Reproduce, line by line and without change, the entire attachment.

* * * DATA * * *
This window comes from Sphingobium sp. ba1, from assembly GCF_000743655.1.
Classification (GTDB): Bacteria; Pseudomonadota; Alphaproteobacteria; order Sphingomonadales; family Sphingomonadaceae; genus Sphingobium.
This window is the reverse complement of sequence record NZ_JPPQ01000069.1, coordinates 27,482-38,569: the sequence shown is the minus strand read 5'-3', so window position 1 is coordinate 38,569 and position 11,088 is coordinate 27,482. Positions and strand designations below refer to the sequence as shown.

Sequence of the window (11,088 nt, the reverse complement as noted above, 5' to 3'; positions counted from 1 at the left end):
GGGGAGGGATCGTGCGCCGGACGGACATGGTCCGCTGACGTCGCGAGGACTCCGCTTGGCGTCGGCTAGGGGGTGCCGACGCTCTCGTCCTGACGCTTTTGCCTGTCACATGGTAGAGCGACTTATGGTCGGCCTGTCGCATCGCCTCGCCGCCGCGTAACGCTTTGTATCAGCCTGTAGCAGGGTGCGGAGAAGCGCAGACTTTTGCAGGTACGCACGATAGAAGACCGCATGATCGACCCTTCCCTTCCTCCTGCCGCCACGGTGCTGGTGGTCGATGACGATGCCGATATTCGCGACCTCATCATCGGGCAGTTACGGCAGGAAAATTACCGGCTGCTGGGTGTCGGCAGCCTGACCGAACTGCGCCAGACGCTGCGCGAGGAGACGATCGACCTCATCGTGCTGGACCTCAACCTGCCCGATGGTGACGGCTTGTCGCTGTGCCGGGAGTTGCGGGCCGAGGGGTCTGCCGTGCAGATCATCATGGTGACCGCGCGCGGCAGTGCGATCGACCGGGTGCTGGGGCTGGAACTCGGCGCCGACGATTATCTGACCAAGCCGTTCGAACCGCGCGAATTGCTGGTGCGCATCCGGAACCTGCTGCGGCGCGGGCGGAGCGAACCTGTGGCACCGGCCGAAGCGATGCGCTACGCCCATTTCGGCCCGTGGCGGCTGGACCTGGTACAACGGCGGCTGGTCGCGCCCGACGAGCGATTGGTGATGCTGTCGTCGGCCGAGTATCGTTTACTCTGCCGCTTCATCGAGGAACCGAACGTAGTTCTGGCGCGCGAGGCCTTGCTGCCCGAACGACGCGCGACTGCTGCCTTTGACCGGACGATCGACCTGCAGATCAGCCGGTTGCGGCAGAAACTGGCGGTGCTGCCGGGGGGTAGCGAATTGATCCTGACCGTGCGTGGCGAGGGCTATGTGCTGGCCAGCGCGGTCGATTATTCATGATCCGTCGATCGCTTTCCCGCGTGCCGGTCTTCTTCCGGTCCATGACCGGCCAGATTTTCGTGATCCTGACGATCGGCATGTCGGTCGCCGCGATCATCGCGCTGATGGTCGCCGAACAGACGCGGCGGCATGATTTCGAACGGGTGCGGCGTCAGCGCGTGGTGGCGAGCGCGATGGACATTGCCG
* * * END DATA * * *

This window comes from Sphingobium sp. ba1, from assembly GCF_000743655.1.
Classification (GTDB): Bacteria; Pseudomonadota; Alphaproteobacteria; order Sphingomonadales; family Sphingomonadaceae; genus Sphingobium.
This window is the reverse complement of sequence record NZ_JPPQ01000069.1, coordinates 27,482-38,569: the sequence shown is the minus strand read 5'-3', so window position 1 is coordinate 38,569 and position 11,088 is coordinate 27,482. Positions and strand designations below refer to the sequence as shown.

Sequence of the window (11,088 nt, the reverse complement as noted above, 5' to 3'; positions counted from 1 at the left end):
GGGGAGGGATCGTGCGCCGGACGGACATGGTCCGCTGACGTCGCGAGGACTCCGCTTGGCGTCGGCTAGGGGGTGCCGACGCTCTCGTCCTGACGCTTTTGCCTGTCACATGGTAGAGCGACTTATGGTCGGCCTGTCGCATCGCCTCGCCGCCGCGTAACGCTTTGTATCAGCCTGTAGCAGGGTGCGGAGAAGCGCAGACTTTTGCAGGTACGCACGATAGAAGACCGCATGATCGACCCTTCCCTTCCTCCTGCCGCCACGGTGCTGGTGGTCGATGACGATGCCGATATTCGCGACCTCATCATCGGGCAGTTACGGCAGGAAAATTACCGGCTGCTGGGTGTCGGCAGCCTGACCGAACTGCGCCAGACGCTGCGCGAGGAGACGATCGACCTCATCGTGCTGGACCTCAACCTGCCCGATGGTGACGGCTTGTCGCTGTGCCGGGAGTTGCGGGCCGAGGGGTCTGCCGTGCAGATCATCATGGTGACCGCGCGCGGCAGTGCGATCGACCGGGTGCTGGGGCTGGAACTCGGCGCCGACGATTATCTGACCAAGCCGTTCGAACCGCGCGAATTGCTGGTGCGCATCCGGAACCTGCTGCGGCGCGGGCGGAGCGAACCTGTGGCACCGGCCGAAGCGATGCGCTACGCCCATTTCGGCCCGTGGCGGCTGGACCTGGTACAACGGCGGCTGGTCGCGCCCGACGAGCGATTGGTGATGCTGTCGTCGGCCGAGTATCGTTTACTCTGCCGCTTCATCGAGGAACCGAACGTAGTTCTGGCGCGCGAGGCCTTGCTGCCCGAACGACGCGCGACTGCTGCCTTTGACCGGACGATCGACCTGCAGATCAGCCGGTTGCGGCAGAAACTGGCGGTGCTGCCGGGGGGTAGCGAATTGATCCTGACCGTGCGTGGCGAGGGCTATGTGCTGGCCAGCGCGGTCGATTATTCATGATCCGTCGATCGCTTTCCCGCGTGCCGGTCTTCTTCCGGTCCATGACCGGCCAGATTTTCGTGATCCTGACGATCGGCATGTCGGTCGCCGCGATCATCGCGCTGATGGTCGCCGAACAGACGCGGCGGCATGATTTCGAACGGGTGCGGCGTCAGCGCGTGGTGGCGAGCGCGATGGACATTGCCG